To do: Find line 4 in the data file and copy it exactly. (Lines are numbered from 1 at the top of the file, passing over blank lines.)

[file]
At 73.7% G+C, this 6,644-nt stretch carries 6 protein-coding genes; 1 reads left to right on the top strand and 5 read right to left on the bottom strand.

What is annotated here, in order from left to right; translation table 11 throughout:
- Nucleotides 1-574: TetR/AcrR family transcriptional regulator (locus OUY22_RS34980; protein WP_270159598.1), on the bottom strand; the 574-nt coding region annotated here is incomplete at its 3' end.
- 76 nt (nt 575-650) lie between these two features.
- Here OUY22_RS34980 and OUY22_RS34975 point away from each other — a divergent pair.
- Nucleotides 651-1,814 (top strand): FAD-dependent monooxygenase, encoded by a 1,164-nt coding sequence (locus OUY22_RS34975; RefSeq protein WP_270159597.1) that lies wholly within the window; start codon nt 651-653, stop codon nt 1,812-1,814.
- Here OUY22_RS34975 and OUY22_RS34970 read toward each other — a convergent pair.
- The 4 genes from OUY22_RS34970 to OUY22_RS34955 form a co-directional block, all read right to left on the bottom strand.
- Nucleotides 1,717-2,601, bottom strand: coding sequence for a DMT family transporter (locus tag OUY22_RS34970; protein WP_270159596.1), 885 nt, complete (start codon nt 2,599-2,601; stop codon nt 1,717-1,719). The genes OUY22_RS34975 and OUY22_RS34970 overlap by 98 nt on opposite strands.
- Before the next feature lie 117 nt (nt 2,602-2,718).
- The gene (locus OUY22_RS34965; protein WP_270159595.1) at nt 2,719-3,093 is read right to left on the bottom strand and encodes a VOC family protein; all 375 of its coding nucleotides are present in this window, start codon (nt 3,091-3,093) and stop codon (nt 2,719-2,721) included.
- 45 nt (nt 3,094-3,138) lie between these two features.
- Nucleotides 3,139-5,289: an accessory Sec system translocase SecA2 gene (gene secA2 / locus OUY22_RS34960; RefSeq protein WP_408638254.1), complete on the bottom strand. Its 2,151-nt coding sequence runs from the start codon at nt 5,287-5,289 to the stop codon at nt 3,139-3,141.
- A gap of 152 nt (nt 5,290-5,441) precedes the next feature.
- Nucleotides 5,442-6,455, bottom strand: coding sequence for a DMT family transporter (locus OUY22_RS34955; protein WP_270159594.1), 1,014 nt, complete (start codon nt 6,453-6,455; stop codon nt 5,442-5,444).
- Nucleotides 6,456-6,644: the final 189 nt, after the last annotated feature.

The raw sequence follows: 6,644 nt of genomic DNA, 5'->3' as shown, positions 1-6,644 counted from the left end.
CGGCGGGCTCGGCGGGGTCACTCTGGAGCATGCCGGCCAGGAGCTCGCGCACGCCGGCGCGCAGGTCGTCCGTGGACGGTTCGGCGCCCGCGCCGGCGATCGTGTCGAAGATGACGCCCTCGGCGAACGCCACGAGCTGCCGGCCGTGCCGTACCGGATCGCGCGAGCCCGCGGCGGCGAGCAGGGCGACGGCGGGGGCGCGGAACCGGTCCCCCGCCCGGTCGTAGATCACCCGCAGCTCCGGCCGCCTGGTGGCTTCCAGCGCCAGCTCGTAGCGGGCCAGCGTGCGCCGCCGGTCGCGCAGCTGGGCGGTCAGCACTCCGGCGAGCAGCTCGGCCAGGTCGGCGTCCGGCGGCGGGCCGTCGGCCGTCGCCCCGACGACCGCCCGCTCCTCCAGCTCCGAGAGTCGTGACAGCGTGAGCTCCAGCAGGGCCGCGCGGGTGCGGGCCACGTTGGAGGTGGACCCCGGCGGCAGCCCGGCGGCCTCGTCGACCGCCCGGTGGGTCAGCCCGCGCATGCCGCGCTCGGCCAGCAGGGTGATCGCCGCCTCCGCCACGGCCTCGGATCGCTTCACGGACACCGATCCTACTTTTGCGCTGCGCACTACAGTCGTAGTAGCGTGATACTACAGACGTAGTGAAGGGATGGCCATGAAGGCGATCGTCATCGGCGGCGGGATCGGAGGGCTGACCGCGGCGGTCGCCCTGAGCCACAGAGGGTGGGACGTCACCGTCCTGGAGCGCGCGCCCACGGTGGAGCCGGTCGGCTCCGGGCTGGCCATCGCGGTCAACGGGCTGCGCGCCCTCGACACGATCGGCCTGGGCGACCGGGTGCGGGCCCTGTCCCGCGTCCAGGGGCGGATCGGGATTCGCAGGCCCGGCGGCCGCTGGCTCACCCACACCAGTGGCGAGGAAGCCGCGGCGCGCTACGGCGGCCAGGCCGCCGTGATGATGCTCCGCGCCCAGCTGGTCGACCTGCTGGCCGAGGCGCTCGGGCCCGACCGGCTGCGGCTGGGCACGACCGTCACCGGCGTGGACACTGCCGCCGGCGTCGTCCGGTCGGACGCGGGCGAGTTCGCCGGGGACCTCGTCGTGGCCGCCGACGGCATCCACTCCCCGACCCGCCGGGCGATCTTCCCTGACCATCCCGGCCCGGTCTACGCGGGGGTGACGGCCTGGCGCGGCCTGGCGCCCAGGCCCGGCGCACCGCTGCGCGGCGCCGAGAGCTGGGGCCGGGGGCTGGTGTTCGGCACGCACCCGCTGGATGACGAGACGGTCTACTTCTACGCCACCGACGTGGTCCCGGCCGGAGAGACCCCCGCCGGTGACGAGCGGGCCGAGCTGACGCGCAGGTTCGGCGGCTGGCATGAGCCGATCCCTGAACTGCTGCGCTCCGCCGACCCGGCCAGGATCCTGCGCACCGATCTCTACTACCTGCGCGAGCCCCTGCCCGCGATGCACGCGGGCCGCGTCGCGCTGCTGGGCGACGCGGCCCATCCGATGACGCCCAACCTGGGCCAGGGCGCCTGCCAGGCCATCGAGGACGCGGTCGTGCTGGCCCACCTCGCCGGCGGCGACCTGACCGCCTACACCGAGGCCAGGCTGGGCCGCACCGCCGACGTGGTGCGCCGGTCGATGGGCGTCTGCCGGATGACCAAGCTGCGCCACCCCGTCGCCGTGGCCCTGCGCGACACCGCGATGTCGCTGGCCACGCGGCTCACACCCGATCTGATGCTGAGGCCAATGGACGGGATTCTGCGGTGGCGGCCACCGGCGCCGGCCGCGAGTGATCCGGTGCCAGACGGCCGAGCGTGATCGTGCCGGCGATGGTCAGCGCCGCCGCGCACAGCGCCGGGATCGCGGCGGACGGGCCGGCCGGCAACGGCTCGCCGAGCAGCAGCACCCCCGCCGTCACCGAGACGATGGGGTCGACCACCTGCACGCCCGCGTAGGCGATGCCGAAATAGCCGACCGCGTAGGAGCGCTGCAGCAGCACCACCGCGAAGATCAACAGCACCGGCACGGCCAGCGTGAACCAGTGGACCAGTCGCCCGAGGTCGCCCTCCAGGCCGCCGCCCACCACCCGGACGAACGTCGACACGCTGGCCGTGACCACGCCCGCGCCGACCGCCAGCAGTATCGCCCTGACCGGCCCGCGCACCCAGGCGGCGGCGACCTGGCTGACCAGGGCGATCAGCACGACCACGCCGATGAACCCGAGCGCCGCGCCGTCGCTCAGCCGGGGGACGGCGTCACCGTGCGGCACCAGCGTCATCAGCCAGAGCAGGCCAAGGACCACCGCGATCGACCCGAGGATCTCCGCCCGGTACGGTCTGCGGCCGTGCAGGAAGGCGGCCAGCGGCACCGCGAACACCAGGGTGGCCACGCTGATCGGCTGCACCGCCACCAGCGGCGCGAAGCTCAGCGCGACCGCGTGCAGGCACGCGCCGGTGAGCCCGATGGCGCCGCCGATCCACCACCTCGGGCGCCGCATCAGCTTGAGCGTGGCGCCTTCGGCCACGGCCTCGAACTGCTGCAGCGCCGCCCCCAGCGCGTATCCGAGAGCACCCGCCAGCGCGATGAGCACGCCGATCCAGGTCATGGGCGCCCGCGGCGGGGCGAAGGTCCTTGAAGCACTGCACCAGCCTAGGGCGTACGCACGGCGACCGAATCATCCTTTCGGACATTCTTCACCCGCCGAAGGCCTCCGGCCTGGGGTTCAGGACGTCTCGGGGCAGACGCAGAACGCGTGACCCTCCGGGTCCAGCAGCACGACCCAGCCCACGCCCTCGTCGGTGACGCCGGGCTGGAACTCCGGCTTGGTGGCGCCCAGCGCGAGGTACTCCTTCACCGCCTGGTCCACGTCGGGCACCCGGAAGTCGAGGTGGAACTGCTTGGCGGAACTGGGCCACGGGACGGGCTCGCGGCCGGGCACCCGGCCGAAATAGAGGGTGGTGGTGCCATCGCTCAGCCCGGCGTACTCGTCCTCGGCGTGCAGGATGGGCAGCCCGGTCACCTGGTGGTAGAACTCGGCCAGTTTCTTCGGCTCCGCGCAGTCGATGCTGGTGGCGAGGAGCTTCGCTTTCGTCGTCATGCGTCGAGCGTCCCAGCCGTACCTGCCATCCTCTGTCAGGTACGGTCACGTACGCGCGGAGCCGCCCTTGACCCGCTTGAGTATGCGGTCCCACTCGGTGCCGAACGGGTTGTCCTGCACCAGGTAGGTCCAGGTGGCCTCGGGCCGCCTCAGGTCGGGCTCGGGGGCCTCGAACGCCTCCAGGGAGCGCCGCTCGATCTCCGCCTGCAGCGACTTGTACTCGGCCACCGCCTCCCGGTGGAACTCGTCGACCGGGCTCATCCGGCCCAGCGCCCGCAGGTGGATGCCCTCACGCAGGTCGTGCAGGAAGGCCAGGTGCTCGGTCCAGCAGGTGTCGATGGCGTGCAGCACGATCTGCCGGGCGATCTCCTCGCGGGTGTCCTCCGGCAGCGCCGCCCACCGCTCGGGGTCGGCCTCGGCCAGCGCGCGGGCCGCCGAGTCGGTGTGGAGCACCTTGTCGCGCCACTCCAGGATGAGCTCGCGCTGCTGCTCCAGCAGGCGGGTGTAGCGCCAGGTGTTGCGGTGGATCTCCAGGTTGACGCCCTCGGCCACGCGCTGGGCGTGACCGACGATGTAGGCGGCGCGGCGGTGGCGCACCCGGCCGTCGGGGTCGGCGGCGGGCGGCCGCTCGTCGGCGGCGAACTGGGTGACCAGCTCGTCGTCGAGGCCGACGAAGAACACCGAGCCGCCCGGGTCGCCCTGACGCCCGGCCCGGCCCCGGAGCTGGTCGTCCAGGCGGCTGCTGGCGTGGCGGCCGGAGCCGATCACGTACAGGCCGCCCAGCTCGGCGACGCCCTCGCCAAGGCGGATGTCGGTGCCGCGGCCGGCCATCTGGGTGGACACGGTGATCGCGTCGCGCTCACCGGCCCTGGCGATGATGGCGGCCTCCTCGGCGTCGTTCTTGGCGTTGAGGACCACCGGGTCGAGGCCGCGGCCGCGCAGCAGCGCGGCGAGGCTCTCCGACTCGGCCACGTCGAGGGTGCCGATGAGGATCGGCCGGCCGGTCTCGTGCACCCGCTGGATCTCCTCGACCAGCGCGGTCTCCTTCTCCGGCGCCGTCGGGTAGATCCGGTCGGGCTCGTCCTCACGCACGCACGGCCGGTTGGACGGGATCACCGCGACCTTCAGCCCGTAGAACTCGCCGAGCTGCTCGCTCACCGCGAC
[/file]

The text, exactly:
- 76 nt (nt 575-650) lie between these two features.